Those who are accustomed to watching fine basketball found much to complain about after Harvard's 67 to 56 victory over Tufts here Saturday night, but the Medford partisans had more occasion for wincing than Crimson fans. And all things considered, it was food to end the 19-game losing streak which began last December 21.
Harvard's performance in winning was by no means impressive. Its fast-break attack did not function so smoothly or so effectively as it might have, and therefore, the Crimson resorted to more of a control-type game. In addition, Harvard's scoring trailed off at the end of both periods, a deplorable trend which marked most of last season's discombooberations. In the last two minutes of play, Tufts threw in eight points to the Crimson's three.
However, the winners were never pressed and they had the game well in hand by the time Tufts tried to muster a late rally. This was largely because, in addition to outscoring the visitors from the floor, (not from scrimmage, but from the foul line), Harvard had the superior defense.
Coach Norman Shepard used a shifting defense--man-to-man on the outside. But to keep his defenders from being screened by the weaving Jumbo offense, he often had them switch men on the outside. This kept the middle so well bottled up that in the first half, Mullaney was the only Jumbo who could break through and score with any consistency. Mullaney got six field goals in the first period, but was held to two in the second. In that period, Tufts had to rely mainly in the long set-shots on Captain Al Perry.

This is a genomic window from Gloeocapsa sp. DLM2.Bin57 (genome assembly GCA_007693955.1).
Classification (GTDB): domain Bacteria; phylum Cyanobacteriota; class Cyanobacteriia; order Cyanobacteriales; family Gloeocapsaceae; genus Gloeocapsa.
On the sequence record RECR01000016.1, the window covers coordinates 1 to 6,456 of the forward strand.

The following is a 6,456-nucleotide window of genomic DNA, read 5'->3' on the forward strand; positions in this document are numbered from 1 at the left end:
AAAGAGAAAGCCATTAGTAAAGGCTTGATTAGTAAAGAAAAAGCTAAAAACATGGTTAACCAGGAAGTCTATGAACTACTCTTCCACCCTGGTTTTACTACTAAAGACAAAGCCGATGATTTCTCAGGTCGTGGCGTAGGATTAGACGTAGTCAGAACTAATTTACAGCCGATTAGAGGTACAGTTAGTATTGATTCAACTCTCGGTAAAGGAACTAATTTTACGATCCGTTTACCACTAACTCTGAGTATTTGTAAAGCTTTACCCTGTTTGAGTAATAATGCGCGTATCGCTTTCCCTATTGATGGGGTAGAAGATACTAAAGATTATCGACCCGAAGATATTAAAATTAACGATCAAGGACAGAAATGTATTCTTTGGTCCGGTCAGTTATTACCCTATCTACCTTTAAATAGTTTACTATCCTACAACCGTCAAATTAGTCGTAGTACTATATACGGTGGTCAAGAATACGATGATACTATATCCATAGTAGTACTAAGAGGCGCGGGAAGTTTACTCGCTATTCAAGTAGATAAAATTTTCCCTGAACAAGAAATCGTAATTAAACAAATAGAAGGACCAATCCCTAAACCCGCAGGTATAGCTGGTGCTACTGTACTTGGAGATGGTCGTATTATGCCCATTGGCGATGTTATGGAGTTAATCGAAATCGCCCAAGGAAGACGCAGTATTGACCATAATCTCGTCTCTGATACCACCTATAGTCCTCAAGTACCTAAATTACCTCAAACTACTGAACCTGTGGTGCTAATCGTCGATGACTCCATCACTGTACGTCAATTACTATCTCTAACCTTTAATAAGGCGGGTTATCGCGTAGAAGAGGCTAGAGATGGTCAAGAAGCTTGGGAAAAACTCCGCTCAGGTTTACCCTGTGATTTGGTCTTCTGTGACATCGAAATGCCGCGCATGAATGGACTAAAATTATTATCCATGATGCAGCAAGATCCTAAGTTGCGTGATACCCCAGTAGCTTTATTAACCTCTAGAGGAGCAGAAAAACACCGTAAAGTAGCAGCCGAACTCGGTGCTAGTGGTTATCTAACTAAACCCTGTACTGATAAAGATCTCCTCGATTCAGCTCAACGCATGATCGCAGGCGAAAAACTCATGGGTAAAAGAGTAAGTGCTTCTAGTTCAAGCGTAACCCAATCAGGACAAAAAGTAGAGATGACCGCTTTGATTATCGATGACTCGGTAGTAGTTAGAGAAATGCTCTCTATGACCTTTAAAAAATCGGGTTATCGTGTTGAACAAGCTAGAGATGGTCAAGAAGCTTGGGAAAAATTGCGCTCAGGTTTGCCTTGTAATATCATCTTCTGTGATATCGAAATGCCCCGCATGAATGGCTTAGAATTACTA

There was more than one encouraging aspect of Harvard's showing. This year's team, even in its first game, made a tremendous improvement over last year's as far as foul and set shooting percentages go. It made 24 baskets in 73 attempts from scrimmage--or 33 per cent, generally considered above average.
As for free throws, the Crimson made seven straight, and, in all 19 for 26, better than 70 per cent. Indeed, Harvard made good 19 charity tosses to Tufts' eight, with both teams scoring 24 field goals.
Ed Smith, who took scoring laurels, tallied on eight out of nine foul throws and worked well with Bill Prior in Shepard's two-man pivot scheme. Bill Hickey set up most of the plays and did a creditable job.
Harvard did not appear so tired physically as it did last year, when the team had to sprawl out on the floor during a time out. Saturday, it gathered around Shepard and, standing, got instructions during intermissions.
Tufts was not a real test of this team's abilities. We have not seen yet whether it can come from behind to how it will play when not in the lead. Nevertheless, Shepard has won what he called the most important game on his schedule, and his men have shown sufficient evidence that they will be able to improve as the competition does.